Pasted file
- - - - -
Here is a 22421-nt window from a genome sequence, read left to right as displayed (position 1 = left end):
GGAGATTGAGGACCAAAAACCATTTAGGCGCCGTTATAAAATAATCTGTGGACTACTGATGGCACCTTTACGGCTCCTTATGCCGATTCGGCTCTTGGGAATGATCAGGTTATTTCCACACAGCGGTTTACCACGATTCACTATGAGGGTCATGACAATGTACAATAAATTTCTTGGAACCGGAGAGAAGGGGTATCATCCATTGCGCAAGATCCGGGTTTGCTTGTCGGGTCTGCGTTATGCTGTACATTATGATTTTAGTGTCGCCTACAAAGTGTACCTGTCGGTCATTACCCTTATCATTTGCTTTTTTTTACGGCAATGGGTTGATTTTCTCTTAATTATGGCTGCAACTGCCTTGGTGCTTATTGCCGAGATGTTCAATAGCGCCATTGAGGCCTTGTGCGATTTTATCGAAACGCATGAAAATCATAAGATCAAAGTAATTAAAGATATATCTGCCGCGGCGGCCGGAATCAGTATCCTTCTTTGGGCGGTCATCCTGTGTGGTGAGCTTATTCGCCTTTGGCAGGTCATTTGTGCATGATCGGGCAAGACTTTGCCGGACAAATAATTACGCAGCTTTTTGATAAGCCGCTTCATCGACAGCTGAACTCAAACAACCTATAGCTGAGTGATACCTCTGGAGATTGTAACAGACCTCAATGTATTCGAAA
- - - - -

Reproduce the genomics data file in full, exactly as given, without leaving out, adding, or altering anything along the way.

Here is a 22421-nt window from a genome sequence, read left to right as displayed (position 1 = left end):
GGAGATTGAGGACCAAAAACCATTTAGGCGCCGTTATAAAATAATCTGTGGACTACTGATGGCACCTTTACGGCTCCTTATGCCGATTCGGCTCTTGGGAATGATCAGGTTATTTCCACACAGCGGTTTACCACGATTCACTATGAGGGTCATGACAATGTACAATAAATTTCTTGGAACCGGAGAGAAGGGGTATCATCCATTGCGCAAGATCCGGGTTTGCTTGTCGGGTCTGCGTTATGCTGTACATTATGATTTTAGTGTCGCCTACAAAGTGTACCTGTCGGTCATTACCCTTATCATTTGCTTTTTTTTACGGCAATGGGTTGATTTTCTCTTAATTATGGCTGCAACTGCCTTGGTGCTTATTGCCGAGATGTTCAATAGCGCCATTGAGGCCTTGTGCGATTTTATCGAAACGCATGAAAATCATAAGATCAAAGTAATTAAAGATATATCTGCCGCGGCGGCCGGAATCAGTATCCTTCTTTGGGCGGTCATCCTGTGTGGTGAGCTTATTCGCCTTTGGCAGGTCATTTGTGCATGATCGGGCAAGACTTTGCCGGACAAATAATTACGCAGCTTTTTGATAAGCCGCTTCATCGACAGCTGAACTCAAACAACCTATAGCTGAGTGATACCTCTGGAGATTGTAACAGACCTCAATGTATTCGAAA